School board members approved a preliminary 2020-21 academic year budget on Friday that slashes 260 jobs and raises property taxes by 15 percent.
Board members approved the $618.55 million preliminary budget in 5-4 vote.
School officials said the job cuts, mostly teachers, will be spread across the district’s more than 50 schools. Some schools will be impacted harder than others, said business administrator Richard Matthews.
“We are now laying off people we cannot afford to layoff,” said longtime school board member Jonathan Hodges during the video conference. Last year’s layoffs led to classes with 30 or more students.
Hodges asked whether the shuttering of schools because of Covid-19 led to any savings. He did not receive a figure from Matthews.
“Why is it that every year the teachers are on the chopping block?” asked school board member Corey Teague. He told superintendent Eileen Shafer and her administration to cut supervisors and administrators before cutting teachers to balance the budget.
Shafer shelved a plan that would have reduced the bloated administrations at the academically failing Eastside High School and John F. Kennedy High School. Kennedy has eight principals and vice principals while Eastside has six principals and vice principals. Both schools are broken into academies, each with its own principal and vice principal.
“I really don’t see the administration has made significant, bold changes to be able to put us in a better financial situation,” said school board member Joel Ramirez.
Ramirez said last year the district raised taxes 14 percent.
The 2020-21 budget raises the school tax by 14.9 percent. It increases from $47.44 to $54.49 million. An average home assessed at $190,000 will pay $241 more in taxes per year, according to Matthews.
“That’s a heavy burden during this time,” added board member Emanuel Capers. Sewer and municipal taxes went up, he said.
School board president Kenneth Simmons said the Shafer administration began with a $63.7 million shortfall at the beginning of the budget process and reduced it to $14 million.
“For a long time, the district put the municipality before the kids,” said Simmons. School officials said the district has raised taxes just three years since 2006 while the municipal government has raised is virtually every single year.
Matthews said the local taxpayer’s contribution should be $107 million.
“The city’s contribution to education has been extremely low,” said school board vice president Manny Martinez. “It’s a small price to pay to improve the quality of education for our students.”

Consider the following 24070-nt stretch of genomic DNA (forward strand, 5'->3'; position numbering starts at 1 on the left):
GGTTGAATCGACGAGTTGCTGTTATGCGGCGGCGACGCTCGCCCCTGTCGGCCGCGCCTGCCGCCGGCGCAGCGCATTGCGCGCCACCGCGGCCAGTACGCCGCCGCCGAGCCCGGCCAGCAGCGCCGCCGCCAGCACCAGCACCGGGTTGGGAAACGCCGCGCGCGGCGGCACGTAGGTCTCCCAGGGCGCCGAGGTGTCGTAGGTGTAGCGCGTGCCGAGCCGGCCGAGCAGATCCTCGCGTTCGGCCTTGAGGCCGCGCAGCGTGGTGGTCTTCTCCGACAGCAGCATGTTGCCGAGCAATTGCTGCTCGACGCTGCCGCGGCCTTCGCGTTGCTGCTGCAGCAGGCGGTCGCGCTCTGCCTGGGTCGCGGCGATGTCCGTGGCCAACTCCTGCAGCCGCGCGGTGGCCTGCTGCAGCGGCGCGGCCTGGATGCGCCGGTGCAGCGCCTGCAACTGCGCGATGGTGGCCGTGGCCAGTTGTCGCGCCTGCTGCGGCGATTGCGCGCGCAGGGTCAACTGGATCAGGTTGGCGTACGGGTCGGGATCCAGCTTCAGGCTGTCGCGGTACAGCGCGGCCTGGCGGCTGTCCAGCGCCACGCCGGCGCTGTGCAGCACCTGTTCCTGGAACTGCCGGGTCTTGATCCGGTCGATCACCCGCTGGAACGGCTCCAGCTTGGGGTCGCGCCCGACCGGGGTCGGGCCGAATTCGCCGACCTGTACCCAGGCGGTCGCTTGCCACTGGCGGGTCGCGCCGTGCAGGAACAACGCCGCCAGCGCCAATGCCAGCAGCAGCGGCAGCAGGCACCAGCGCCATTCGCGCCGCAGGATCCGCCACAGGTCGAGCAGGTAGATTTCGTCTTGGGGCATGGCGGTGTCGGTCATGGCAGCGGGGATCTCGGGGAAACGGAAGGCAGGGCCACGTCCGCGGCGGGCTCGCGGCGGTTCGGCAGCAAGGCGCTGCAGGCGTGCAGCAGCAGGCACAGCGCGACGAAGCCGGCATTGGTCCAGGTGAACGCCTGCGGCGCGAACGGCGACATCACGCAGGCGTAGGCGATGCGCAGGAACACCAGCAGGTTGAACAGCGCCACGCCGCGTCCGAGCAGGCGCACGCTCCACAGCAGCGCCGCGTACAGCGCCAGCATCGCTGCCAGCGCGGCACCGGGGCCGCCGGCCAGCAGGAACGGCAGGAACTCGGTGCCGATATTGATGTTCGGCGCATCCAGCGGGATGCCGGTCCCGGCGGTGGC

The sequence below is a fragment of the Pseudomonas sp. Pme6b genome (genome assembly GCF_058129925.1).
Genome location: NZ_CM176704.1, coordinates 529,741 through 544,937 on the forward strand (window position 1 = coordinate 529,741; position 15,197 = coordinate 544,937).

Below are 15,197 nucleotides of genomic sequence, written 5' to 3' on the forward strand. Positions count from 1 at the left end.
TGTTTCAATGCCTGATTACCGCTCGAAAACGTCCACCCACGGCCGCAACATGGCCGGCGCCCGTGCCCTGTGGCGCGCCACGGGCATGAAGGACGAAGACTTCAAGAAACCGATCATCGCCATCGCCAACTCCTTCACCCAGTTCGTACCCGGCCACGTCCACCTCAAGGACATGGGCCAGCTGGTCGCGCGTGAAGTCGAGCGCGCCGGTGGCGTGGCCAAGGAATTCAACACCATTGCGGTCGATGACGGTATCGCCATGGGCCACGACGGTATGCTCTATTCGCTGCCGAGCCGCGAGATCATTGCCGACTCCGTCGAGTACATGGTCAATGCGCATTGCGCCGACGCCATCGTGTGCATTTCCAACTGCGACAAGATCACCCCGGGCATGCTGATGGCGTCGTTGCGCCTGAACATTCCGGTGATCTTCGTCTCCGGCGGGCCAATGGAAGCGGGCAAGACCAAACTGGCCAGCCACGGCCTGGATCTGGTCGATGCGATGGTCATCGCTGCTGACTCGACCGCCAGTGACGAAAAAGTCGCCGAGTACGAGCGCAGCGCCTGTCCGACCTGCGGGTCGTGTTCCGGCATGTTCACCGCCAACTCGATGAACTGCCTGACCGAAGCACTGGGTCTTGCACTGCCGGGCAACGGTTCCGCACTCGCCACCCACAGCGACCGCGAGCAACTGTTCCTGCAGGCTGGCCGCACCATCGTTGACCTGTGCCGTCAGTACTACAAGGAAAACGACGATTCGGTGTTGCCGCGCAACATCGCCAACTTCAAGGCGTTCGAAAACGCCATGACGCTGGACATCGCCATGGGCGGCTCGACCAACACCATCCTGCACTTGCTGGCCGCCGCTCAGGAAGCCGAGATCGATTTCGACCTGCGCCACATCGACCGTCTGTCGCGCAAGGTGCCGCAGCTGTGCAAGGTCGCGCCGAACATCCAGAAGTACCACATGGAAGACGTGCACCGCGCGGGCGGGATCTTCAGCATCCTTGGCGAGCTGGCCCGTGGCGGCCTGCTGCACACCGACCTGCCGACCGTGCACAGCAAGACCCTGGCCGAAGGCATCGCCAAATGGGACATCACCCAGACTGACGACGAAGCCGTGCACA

Except, the quality of education in the district has not been improving. Graduation rate has dropped two years in a row and test scores continue to be some of the lowest in New Jersey.
Matthews said the district is underfunded by both the state and the local taxpayers. He said the district will send $75.89 million to charter schools in 2020-21, up $7.95 million.
Health benefits for employees has increased from $83.75 to $98.82 million, a whopping $15 million spike.
Before the vote, the school board president warned his colleagues rejecting the budget will incur the wrath of the state. He said the school board has a duty to balance its budget. He said if it fails to do so the state will intervene by removing board members and the superintendent.
Board members Vincent Arrington, Oshin Castillo, Martinez, Nakima Redmon, and Simmons voted in favor. Capers, Hodges, Ramirez, and Teague voted against the preliminary budget.
Prior to the vote Teague requested to hear Redmon’s position on the preliminary budget vote.
“I would like to hear her position on this publicly,” said Teague.
Redmon said she asked Matthews for a flat budget. During the vote, Redmon, who is running for the 1st Ward seat on the City Council, claimed the budget was already ostensibly approved because the Passaic County government reviewed it and sent it back to the district.
“It’s unfair to single somebody out,” said Martinez defending Redmon.
“You’re not going to tell me what questions to ask, man, don’t even try it,” answered Teague.
Redmon voted last year on a budget that raised taxes 14 percent. Martinez also voted in favor of the same budget.
Capers and Hodges said they could not support a budget that did not provide a quality education to students.
“I do not see a thorough and efficient education being produced,” said Hodges. “We’re cutting our throats here.”
A virtual public hearing and final vote on the budget is scheduled for Thursday at 5 p.m. The public may review the district’s preliminary budget online by clicking here.
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Updated May 9 at 11:50 a.m. Public hearing on the budget has been moved from Tuesday to Thursday.